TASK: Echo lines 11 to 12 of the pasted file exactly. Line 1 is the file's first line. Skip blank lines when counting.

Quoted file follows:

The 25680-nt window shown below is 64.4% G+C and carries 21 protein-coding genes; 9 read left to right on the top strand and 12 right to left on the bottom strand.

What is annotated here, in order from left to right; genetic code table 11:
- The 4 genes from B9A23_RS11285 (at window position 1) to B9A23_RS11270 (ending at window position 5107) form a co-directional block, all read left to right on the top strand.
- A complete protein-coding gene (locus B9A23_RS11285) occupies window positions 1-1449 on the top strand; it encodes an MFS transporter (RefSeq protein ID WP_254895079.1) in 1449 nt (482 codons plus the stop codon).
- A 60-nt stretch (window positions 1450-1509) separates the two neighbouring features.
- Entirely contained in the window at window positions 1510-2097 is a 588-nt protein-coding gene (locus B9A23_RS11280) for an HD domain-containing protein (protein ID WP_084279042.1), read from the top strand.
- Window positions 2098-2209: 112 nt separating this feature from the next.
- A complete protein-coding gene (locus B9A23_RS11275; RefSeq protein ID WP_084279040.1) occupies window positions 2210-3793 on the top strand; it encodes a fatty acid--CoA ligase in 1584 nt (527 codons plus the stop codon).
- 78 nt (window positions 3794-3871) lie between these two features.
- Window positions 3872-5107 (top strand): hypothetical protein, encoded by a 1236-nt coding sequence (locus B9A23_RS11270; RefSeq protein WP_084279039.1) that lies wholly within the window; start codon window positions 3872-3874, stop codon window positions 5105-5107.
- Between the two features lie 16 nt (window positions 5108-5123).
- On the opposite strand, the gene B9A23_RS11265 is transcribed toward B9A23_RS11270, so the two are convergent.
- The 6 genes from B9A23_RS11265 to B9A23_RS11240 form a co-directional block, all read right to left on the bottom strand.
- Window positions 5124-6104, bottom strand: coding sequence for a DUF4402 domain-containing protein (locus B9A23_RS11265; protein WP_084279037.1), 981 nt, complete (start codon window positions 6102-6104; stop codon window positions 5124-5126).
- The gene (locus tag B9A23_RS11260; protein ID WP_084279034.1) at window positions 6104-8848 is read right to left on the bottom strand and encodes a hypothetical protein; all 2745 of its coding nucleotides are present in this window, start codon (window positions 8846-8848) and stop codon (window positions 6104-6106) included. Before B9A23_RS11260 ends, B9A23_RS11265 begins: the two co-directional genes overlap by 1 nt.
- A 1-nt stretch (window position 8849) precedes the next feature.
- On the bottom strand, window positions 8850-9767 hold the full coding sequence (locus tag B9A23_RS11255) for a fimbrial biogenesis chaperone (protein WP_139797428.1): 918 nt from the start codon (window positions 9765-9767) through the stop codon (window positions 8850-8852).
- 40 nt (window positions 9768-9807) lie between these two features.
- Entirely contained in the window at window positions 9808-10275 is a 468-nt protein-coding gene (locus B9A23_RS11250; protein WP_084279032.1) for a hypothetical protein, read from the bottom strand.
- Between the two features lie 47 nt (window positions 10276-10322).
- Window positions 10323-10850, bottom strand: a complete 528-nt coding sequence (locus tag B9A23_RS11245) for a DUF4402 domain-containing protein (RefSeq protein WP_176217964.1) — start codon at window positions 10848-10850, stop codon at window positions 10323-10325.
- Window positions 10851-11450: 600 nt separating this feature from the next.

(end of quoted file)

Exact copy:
- Between the two features lie 16 nt (window positions 5108-5123).
- On the opposite strand, the gene B9A23_RS11265 is transcribed toward B9A23_RS11270, so the two are convergent.